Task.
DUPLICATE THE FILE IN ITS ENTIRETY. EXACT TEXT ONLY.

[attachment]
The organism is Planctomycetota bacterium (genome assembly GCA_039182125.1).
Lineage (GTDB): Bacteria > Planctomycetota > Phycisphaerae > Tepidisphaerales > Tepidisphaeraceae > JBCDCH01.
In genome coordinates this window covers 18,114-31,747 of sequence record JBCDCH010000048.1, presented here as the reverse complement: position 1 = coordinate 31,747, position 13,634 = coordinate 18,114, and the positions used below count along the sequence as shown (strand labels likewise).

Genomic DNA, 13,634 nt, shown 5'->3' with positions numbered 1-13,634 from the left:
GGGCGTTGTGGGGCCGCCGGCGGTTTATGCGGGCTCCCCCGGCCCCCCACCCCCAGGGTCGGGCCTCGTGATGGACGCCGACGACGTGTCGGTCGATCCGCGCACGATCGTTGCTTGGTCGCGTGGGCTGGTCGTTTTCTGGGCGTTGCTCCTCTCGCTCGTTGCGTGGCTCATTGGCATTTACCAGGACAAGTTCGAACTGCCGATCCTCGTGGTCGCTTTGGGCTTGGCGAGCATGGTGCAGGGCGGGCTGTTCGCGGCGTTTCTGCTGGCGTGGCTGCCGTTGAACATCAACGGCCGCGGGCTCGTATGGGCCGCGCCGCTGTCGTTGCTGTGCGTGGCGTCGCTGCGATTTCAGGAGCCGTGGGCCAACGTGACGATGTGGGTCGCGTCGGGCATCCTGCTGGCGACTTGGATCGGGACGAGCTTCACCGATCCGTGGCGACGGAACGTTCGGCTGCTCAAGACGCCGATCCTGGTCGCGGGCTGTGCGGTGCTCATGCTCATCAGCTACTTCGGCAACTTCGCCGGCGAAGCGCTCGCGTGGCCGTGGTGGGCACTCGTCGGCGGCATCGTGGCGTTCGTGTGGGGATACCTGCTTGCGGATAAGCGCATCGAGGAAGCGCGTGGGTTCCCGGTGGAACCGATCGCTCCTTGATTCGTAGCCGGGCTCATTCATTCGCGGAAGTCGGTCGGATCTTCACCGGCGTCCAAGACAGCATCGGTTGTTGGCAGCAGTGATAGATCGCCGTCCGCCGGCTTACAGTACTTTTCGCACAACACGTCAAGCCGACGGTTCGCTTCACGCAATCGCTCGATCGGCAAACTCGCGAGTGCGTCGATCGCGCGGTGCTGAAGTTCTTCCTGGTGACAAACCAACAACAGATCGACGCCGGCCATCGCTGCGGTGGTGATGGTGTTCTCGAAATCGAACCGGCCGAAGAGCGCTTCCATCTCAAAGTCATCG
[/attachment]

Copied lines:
The organism is Planctomycetota bacterium (genome assembly GCA_039182125.1).
Lineage (GTDB): Bacteria > Planctomycetota > Phycisphaerae > Tepidisphaerales > Tepidisphaeraceae > JBCDCH01.
In genome coordinates this window covers 18,114-31,747 of sequence record JBCDCH010000048.1, presented here as the reverse complement: position 1 = coordinate 31,747, position 13,634 = coordinate 18,114, and the positions used below count along the sequence as shown (strand labels likewise).

Genomic DNA, 13,634 nt, shown 5'->3' with positions numbered 1-13,634 from the left:
GGGCGTTGTGGGGCCGCCGGCGGTTTATGCGGGCTCCCCCGGCCCCCCACCCCCAGGGTCGGGCCTCGTGATGGACGCCGACGACGTGTCGGTCGATCCGCGCACGATCGTTGCTTGGTCGCGTGGGCTGGTCGTTTTCTGGGCGTTGCTCCTCTCGCTCGTTGCGTGGCTCATTGGCATTTACCAGGACAAGTTCGAACTGCCGATCCTCGTGGTCGCTTTGGGCTTGGCGAGCATGGTGCAGGGCGGGCTGTTCGCGGCGTTTCTGCTGGCGTGGCTGCCGTTGAACATCAACGGCCGCGGGCTCGTATGGGCCGCGCCGCTGTCGTTGCTGTGCGTGGCGTCGCTGCGATTTCAGGAGCCGTGGGCCAACGTGACGATGTGGGTCGCGTCGGGCATCCTGCTGGCGACTTGGATCGGGACGAGCTTCACCGATCCGTGGCGACGGAACGTTCGGCTGCTCAAGACGCCGATCCTGGTCGCGGGCTGTGCGGTGCTCATGCTCATCAGCTACTTCGGCAACTTCGCCGGCGAAGCGCTCGCGTGGCCGTGGTGGGCACTCGTCGGCGGCATCGTGGCGTTCGTGTGGGGATACCTGCTTGCGGATAAGCGCATCGAGGAAGCGCGTGGGTTCCCGGTGGAACCGATCGCTCCTTGATTCGTAGCCGGGCTCATTCATTCGCGGAAGTCGGTCGGATCTTCACCGGCGTCCAAGACAGCATCGGTTGTTGGCAGCAGTGATAGATCGCCGTCCGCCGGCTTACAGTACTTTTCGCACAACACGTCAAGCCGACGGTTCGCTTCACGCAATCGCTCGATCGGCAAACTCGCGAGTGCGTCGATCGCGCGGTGCTGAAGTTCTTCCTGGTGACAAACCAACAACAGATCGACGCCGGCCATCGCTGCGGTGGTGATGGTGTTCTCGAAATCGAACCGGCCGAAGAGCGCTTCCATCTCAAAGTCATCG